Wendy Garcia called 911 after she said she was assaulted. She asked for a Spanish-speaker because she spoke little English.
She was able to explain what happened to the operator, but when police arrived at her Queens home, they spoke “no Spanish, only English,” and refused to get an interpreter, she said. Garcia, frustrated and crying, couldn’t explain to them what happened, and she says they ended up taking information from her attacker instead. She was nearly arrested, she said, and nothing happened to him.
The 34-year-old from Guatemala is taking action. Along with four other Hispanic women, she has filed a federal lawsuit against the police for failing to bring Spanish interpreters following separate incidents during the past two years.
“I am afraid,” she told The Associated Press this week in Spanish. “I am afraid of retaliation, but I felt a necessity to speak out. My rights have been ignored,” she said.
At a hearing this week in Brooklyn federal court, the city said it planned to file a motion to dismiss. Paul Browne, the chief spokesman for the NYPD, described the case as meritless and that the NYPD has more foreign-language officers than any other department in the country.
Browne said the department has used a language service since the 1990s, at first for emergency calls made to 911 in foreign languages and more recently also in situations where an interpreter is needed in precincts and neighborhoods.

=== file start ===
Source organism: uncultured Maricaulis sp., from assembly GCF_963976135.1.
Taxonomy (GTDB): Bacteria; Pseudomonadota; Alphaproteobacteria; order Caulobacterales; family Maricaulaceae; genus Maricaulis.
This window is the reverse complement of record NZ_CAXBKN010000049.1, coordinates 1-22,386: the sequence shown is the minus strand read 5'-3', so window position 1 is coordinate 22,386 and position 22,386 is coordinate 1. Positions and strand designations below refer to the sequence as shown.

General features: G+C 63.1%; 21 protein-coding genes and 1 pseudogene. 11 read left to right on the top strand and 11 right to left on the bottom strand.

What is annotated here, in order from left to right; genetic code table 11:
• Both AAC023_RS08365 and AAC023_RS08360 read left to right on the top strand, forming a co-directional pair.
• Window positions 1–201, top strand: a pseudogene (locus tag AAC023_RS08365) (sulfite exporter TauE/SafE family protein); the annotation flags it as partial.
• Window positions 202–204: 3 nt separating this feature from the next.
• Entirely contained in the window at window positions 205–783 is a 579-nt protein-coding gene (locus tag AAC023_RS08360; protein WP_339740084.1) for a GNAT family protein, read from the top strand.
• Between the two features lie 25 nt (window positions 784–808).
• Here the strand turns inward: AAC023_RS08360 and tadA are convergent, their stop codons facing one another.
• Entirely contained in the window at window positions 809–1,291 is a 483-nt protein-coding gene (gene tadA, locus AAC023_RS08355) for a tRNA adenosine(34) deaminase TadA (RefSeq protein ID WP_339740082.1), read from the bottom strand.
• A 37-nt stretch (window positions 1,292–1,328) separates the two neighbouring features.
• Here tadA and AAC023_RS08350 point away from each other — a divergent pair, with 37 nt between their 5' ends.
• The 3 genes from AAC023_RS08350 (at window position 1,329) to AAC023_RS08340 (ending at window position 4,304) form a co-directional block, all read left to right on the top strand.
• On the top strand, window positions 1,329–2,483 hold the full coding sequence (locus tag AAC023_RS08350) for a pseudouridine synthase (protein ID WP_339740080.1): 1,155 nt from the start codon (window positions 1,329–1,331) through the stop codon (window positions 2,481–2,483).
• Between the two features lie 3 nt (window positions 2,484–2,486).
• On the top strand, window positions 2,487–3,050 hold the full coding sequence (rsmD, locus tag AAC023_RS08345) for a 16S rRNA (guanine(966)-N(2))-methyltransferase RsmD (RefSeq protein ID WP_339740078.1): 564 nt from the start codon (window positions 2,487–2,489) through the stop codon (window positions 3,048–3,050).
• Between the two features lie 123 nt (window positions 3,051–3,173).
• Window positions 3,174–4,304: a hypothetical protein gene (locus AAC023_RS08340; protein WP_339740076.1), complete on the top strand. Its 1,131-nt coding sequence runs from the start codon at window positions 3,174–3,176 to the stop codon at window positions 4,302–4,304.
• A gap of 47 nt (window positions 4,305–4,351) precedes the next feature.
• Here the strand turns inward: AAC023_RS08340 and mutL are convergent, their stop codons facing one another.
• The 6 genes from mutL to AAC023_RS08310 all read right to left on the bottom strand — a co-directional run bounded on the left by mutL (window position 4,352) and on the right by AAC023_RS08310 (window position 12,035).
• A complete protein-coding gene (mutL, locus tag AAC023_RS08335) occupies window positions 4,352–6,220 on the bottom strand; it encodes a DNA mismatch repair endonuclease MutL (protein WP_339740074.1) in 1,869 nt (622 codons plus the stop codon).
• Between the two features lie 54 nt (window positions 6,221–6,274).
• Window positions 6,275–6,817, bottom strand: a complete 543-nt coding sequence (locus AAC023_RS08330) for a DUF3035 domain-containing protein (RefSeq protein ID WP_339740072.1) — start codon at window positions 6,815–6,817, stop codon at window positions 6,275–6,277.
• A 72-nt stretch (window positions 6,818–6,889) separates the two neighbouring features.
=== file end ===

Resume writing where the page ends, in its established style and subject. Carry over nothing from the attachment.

“In addition to having thousands of Spanish-speaking police officers on the job, the NYPD has recruited and enlisted members of the service in its volunteer translator program to assist the public and police in investigations and for other needs,” he said.
The department has more than 1,400 volunteer translators who speak a total of 64 languages, he said.
Browne said the department also works with Berlitz and Geneva language experts to test and certify officers’ language proficiency, and more than 1,100 translators are certified.
The suit, which seeks an unspecified amount of money, also asks for changes in the system.
“I have rights,” Garcia said. “One is the right to an interpreter. They should not have the right to humiliate people, Hispanics, who are undocumented.”